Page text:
Juan Hernández Ramírez is a renowned Nahua poet from the community of Colatlán in the municipality of Ixhuatlán de Madero, Veracruz, Mexico. His life in the Huasteca has had an indelible impression on his poetry. He identifies this founding experience as key in his literature and deep respect for the earth. Hernández Ramírez was awarded the Premio Nezahualcoyotl for his book of poetry Chikome Xochitl in 2006. In 2008 he received the continental prize Canto de América for Tlatlatok tetl (Stone on fire). He has published five books of poetry and has numerous forthcoming publications.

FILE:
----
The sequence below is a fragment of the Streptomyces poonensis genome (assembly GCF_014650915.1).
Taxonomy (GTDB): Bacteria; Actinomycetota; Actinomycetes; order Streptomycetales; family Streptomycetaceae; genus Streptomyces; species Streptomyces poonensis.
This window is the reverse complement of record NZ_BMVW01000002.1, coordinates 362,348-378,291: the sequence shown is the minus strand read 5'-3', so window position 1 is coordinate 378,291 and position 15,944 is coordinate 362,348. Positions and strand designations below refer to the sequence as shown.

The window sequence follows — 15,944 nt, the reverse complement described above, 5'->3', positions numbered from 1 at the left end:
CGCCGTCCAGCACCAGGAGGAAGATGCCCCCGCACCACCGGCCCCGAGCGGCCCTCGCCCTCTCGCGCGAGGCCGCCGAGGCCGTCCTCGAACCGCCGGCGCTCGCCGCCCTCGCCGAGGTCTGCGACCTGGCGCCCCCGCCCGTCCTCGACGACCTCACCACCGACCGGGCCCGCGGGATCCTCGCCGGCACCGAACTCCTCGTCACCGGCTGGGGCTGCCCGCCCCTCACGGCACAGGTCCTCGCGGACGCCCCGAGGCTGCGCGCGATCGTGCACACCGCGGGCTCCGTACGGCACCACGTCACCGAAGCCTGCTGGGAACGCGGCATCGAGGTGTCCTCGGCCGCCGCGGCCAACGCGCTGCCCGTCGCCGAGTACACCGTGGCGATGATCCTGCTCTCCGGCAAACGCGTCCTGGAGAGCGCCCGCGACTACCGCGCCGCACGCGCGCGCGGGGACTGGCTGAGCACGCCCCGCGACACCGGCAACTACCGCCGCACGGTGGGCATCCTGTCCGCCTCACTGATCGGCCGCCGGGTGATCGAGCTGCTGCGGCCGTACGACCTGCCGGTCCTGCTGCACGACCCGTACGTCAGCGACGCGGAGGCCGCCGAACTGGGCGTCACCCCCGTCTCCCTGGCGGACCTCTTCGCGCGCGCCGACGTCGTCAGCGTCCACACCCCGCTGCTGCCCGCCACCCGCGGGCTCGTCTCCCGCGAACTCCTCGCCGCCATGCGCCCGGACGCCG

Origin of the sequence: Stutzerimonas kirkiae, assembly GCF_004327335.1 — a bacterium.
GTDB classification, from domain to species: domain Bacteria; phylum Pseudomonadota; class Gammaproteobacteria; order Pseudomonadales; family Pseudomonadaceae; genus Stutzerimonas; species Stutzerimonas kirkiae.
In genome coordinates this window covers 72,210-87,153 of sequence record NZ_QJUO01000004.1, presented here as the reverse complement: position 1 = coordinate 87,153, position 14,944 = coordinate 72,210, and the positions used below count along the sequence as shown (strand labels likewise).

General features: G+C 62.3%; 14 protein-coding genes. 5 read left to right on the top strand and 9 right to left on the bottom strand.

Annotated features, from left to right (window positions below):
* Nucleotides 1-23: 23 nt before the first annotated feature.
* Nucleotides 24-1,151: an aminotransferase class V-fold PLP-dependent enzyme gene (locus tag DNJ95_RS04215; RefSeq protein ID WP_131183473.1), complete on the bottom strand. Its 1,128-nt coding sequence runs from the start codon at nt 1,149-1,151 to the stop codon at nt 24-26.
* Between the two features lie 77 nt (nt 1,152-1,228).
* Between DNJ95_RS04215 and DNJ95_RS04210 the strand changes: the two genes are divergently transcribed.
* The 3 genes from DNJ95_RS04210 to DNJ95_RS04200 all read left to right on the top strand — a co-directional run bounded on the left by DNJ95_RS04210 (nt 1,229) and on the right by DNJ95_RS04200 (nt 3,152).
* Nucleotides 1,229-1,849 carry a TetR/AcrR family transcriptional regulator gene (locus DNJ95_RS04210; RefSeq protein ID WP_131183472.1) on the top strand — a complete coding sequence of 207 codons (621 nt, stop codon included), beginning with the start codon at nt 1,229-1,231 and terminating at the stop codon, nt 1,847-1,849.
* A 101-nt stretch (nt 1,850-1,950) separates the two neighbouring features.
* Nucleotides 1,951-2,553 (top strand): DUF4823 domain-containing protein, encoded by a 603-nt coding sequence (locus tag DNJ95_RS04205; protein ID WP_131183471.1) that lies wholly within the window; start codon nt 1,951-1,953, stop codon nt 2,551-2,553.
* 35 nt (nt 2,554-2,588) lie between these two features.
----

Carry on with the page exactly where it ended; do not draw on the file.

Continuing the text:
Adam W. Coon is a PhD candidate in Iberian and Latin American languages and cultures at the University of Texas at Austin. He has extensively researched present-day Nahua literary production throughout Mexico. His current project is entitled Iajki Estados Onidos: The Articulation of Nahua Identities in Migration in Contemporary Nahua Literature, 1985–2012.

Shook’s most recent book-length translations include Jorge Eduardo Eielson’s Room in Rome, a finalist for the PEN Award. Their forthcoming books include a new translation of Mario Bellatin’s Beauty Salon and a collection of Spanish-language poetry, Atlas estelar.